Question 20.3

Created on Tue, 05/12/2015 - 22:01
Last updated on Tue, 08/11/2015 - 18:40
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A 35-year-old male has presented to the Emergency Department with weakness and constipation. Whilst in the Emergency Department he had the following results:

Test

Value

Normal Adult Range

Sodium

138 mmol/L

135 – 145

Potassium*

2.6 mmol/L

3.2 – 4.5

Chloride*

119 mmol/L

100 – 110

Bicarbonate*

10 mmol/L

24 – 32

Glucose

5.5 mmol/L

3.0-6.0

Urea

6.4 mmol/L

2.7 – 8.0

Creatinine

98 μmol/L

65-115

Urine Sodium

35

Urine Potassium

50

Urine Chloride

45

Give the likely cause of this disturbance and the rationale for your answer. 

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College Answer

Distal (Type 1) RTA 
Hyperchloraemic, normal AG acidosis and severe hypoK, with normal renal function and positive urinary anion gap.

Discussion

Let us dissect these results systematically.

  1. The A-a gradient cannot be calculated, for lack of relevant bits.
  2. There is no pH recorded
  3. There is no PaCO2 recorded
  4. The SBE is not offered, but the bicarbonate is very low, suggesting a metabolic acidosis
  5. The respiratory compensation cannot be assessed
  6. The anion gap is normal
    (138+2.6) - (119+10) = 10.6
  7. Urinary pH is not supplied, but the urinary anion gap can be calculated: (35+50) - 45 = 40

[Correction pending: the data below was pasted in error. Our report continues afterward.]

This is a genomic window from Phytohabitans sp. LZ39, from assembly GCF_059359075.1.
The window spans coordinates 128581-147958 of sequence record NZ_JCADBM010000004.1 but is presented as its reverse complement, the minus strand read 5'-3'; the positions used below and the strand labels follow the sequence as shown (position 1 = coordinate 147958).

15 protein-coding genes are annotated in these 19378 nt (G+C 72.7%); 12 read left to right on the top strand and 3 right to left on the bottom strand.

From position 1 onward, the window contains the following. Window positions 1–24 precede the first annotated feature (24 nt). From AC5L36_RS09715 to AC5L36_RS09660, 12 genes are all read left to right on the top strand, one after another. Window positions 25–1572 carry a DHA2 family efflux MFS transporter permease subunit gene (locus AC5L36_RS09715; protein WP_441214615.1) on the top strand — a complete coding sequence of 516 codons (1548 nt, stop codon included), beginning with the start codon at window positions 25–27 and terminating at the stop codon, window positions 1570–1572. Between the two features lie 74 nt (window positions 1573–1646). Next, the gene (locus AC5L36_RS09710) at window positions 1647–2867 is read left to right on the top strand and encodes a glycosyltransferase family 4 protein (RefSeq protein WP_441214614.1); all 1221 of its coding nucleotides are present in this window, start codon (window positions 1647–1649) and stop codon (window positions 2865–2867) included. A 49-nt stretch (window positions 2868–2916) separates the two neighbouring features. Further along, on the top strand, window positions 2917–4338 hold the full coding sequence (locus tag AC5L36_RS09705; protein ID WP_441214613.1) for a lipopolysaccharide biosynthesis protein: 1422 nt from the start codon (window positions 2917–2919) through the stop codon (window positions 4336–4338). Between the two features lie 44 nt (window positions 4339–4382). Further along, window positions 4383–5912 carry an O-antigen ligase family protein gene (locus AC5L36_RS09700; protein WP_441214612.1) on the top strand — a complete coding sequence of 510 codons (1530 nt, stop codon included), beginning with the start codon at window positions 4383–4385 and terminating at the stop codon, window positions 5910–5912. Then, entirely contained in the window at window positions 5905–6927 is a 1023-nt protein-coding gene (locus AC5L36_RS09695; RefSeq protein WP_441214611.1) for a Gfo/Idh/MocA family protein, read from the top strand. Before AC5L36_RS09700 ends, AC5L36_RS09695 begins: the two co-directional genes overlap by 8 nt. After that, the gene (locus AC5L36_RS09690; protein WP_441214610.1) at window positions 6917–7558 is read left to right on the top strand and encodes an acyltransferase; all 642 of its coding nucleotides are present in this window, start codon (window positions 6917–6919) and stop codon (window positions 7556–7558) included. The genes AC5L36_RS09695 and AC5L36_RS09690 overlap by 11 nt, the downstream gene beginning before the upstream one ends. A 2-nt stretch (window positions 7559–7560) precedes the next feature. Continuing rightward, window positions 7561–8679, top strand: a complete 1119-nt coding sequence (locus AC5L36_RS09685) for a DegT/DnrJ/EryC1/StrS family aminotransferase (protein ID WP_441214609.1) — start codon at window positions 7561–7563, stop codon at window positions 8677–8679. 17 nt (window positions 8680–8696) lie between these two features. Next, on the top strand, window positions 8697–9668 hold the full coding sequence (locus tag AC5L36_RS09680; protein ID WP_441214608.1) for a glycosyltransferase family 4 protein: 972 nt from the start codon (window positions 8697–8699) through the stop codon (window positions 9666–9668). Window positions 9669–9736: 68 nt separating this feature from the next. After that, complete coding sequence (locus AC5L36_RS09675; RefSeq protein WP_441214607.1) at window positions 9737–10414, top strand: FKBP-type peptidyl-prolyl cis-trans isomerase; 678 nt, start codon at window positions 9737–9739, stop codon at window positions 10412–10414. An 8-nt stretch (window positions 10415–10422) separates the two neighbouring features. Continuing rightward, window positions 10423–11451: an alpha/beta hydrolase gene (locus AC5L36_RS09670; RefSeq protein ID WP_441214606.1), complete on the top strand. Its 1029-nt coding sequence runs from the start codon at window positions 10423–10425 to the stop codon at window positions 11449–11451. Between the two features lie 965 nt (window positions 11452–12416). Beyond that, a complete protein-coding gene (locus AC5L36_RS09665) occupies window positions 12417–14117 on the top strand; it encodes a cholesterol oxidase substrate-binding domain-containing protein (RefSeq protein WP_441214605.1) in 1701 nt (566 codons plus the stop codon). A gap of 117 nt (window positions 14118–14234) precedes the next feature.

The high urinary anion gap (ie. evidence that chloride excretion is sub-optimal) suggests that a renal tubular acidosis is at play.

Given the extremely low bicarbonate value, and the hypokalemia, one might be tempted to call it a Type 1 (distal) renal tubular acidosis. Type 4 typically has a high potassium.

References

Batlle, Daniel C., et al. "The use of the urinary anion gap in the diagnosis of hyperchloremic metabolic acidosis." New England Journal of Medicine 318.10 (1988): 594-599.

Corey, Howard E., Alfredo Vallo, and Juan Rodríguez-Soriano. "An analysis of renal tubular acidosis by the Stewart method." Pediatric Nephrology 21.2 (2006): 206-211.

Soriano, Juan Rodríguez. "Renal tubular acidosis: the clinical entity." Journal of the American Society of Nephrology 13.8 (2002): 2160-2170.

Karet, Fiona E. "Mechanisms in hyperkalemic renal tubular acidosis." Journal of the American Society of Nephrology 20.2 (2009): 251-254.

Batlle, D. C., S. Sabatini, and N. A. Kurtzman. "On the mechanism of toluene-induced renal tubular acidosis." Nephron 49.3 (1988): 210-218.